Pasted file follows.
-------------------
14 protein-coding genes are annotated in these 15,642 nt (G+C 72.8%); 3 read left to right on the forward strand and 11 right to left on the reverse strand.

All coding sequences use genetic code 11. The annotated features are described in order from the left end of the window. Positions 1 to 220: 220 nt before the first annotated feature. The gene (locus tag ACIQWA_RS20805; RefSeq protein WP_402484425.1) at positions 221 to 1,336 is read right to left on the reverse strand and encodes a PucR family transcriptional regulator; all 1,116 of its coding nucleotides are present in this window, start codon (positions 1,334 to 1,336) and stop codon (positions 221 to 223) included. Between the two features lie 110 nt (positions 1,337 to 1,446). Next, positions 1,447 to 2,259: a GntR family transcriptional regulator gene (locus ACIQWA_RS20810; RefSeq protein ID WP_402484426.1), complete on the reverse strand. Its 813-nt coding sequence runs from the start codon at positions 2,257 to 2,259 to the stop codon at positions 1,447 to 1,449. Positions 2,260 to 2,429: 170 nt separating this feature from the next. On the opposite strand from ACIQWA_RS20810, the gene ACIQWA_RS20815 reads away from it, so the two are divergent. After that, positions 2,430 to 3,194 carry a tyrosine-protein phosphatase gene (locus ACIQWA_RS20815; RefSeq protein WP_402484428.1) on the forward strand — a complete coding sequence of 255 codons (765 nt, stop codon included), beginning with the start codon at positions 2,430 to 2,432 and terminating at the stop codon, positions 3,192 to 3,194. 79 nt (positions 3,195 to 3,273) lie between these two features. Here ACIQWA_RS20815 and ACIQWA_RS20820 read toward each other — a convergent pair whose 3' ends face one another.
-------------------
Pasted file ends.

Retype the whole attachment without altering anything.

14 protein-coding genes are annotated in these 15,642 nt (G+C 72.8%); 3 read left to right on the forward strand and 11 right to left on the reverse strand.

All coding sequences use genetic code 11. The annotated features are described in order from the left end of the window. Positions 1 to 220: 220 nt before the first annotated feature. The gene (locus tag ACIQWA_RS20805; RefSeq protein WP_402484425.1) at positions 221 to 1,336 is read right to left on the reverse strand and encodes a PucR family transcriptional regulator; all 1,116 of its coding nucleotides are present in this window, start codon (positions 1,334 to 1,336) and stop codon (positions 221 to 223) included. Between the two features lie 110 nt (positions 1,337 to 1,446). Next, positions 1,447 to 2,259: a GntR family transcriptional regulator gene (locus ACIQWA_RS20810; RefSeq protein ID WP_402484426.1), complete on the reverse strand. Its 813-nt coding sequence runs from the start codon at positions 2,257 to 2,259 to the stop codon at positions 1,447 to 1,449. Positions 2,260 to 2,429: 170 nt separating this feature from the next. On the opposite strand from ACIQWA_RS20810, the gene ACIQWA_RS20815 reads away from it, so the two are divergent. After that, positions 2,430 to 3,194 carry a tyrosine-protein phosphatase gene (locus ACIQWA_RS20815; RefSeq protein WP_402484428.1) on the forward strand — a complete coding sequence of 255 codons (765 nt, stop codon included), beginning with the start codon at positions 2,430 to 2,432 and terminating at the stop codon, positions 3,192 to 3,194. 79 nt (positions 3,195 to 3,273) lie between these two features. Here ACIQWA_RS20815 and ACIQWA_RS20820 read toward each other — a convergent pair whose 3' ends face one another.